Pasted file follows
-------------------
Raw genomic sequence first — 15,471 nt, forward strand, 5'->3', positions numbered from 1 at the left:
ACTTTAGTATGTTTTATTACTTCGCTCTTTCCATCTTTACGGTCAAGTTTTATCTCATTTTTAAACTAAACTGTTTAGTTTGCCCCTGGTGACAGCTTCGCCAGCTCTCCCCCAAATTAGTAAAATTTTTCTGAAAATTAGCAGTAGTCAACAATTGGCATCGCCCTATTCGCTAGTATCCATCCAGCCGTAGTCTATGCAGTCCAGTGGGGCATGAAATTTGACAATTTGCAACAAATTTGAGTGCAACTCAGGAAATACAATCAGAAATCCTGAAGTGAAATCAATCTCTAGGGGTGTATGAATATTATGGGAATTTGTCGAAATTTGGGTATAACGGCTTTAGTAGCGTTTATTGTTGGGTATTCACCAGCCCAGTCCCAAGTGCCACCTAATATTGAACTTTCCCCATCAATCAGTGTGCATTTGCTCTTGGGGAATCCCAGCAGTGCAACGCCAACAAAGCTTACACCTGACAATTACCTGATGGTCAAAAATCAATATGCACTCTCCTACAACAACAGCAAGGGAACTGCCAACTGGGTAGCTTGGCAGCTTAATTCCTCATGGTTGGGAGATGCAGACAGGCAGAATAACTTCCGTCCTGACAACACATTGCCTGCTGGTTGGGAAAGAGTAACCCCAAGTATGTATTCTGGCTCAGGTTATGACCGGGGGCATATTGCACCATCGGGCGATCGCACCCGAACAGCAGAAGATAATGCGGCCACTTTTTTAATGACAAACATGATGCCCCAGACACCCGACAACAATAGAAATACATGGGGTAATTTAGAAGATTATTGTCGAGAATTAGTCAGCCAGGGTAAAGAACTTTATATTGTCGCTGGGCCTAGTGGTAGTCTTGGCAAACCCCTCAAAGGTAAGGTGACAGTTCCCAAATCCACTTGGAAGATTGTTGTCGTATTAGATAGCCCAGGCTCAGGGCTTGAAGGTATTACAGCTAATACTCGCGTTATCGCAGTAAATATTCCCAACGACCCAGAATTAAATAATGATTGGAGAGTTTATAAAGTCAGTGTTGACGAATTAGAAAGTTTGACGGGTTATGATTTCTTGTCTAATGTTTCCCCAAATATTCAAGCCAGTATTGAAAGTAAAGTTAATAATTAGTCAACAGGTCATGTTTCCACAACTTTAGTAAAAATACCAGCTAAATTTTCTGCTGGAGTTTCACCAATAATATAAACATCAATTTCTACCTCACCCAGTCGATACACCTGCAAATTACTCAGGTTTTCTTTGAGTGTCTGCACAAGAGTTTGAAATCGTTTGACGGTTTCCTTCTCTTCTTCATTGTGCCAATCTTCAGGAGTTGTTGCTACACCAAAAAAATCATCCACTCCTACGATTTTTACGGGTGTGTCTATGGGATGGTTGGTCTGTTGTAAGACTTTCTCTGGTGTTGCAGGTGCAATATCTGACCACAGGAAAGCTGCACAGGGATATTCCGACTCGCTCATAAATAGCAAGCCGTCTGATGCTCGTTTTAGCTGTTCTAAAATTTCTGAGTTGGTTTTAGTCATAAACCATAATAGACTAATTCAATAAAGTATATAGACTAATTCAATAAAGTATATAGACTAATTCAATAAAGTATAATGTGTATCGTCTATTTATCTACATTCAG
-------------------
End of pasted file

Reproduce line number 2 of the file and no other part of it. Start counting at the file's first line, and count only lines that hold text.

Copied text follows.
ACTTTAGTATGTTTTATTACTTCGCTCTTTCCATCTTTACGGTCAAGTTTTATCTCATTTTTAAACTAAACTGTTTAGTTTGCCCCTGGTGACAGCTTCGCCAGCTCTCCCCCAAATTAGTAAAATTTTTCTGAAAATTAGCAGTAGTCAACAATTGGCATCGCCCTATTCGCTAGTATCCATCCAGCCGTAGTCTATGCAGTCCAGTGGGGCATGAAATTTGACAATTTGCAACAAATTTGAGTGCAACTCAGGAAATACAATCAGAAATCCTGAAGTGAAATCAATCTCTAGGGGTGTATGAATATTATGGGAATTTGTCGAAATTTGGGTATAACGGCTTTAGTAGCGTTTATTGTTGGGTATTCACCAGCCCAGTCCCAAGTGCCACCTAATATTGAACTTTCCCCATCAATCAGTGTGCATTTGCTCTTGGGGAATCCCAGCAGTGCAACGCCAACAAAGCTTACACCTGACAATTACCTGATGGTCAAAAATCAATATGCACTCTCCTACAACAACAGCAAGGGAACTGCCAACTGGGTAGCTTGGCAGCTTAATTCCTCATGGTTGGGAGATGCAGACAGGCAGAATAACTTCCGTCCTGACAACACATTGCCTGCTGGTTGGGAAAGAGTAACCCCAAGTATGTATTCTGGCTCAGGTTATGACCGGGGGCATATTGCACCATCGGGCGATCGCACCCGAACAGCAGAAGATAATGCGGCCACTTTTTTAATGACAAACATGATGCCCCAGACACCCGACAACAATAGAAATACATGGGGTAATTTAGAAGATTATTGTCGAGAATTAGTCAGCCAGGGTAAAGAACTTTATATTGTCGCTGGGCCTAGTGGTAGTCTTGGCAAACCCCTCAAAGGTAAGGTGACAGTTCCCAAATCCACTTGGAAGATTGTTGTCGTATTAGATAGCCCAGGCTCAGGGCTTGAAGGTATTACAGCTAATACTCGCGTTATCGCAGTAAATATTCCCAACGACCCAGAATTAAATAATGATTGGAGAGTTTATAAAGTCAGTGTTGACGAATTAGAAAGTTTGACGGGTTATGATTTCTTGTCTAATGTTTCCCCAAATATTCAAGCCAGTATTGAAAGTAAAGTTAATAATTAGTCAACAGGTCATGTTTCCACAACTTTAGTAAAAATACCAGCTAAATTTTCTGCTGGAGTTTCACCAATAATATAAACATCAATTTCTACCTCACCCAGTCGATACACCTGCAAATTACTCAGGTTTTCTTTGAGTGTCTGCACAAGAGTTTGAAATCGTTTGACGGTTTCCTTCTCTTCTTCATTGTGCCAATCTTCAGGAGTTGTTGCTACACCAAAAAAATCATCCACTCCTACGATTTTTACGGGTGTGTCTATGGGATGGTTGGTCTGTTGTAAGACTTTCTCTGGTGTTGCAGGTGCAATATCTGACCACAGGAAAGCTGCACAGGGATATTCCGACTCGCTCATAAATAGCAAGCCGTCTGATGCTCGTTTTAGCTGTTCTAAAATTTCTGAGTTGGTTTTAGTCATAAACCATAATAGACTAATTCAATAAAGTATATAGACTAATTCAATAAAGTATATAGACTAATTCAATAAAGTATAATGTGTATCGTCTATTTATCTACATTCAG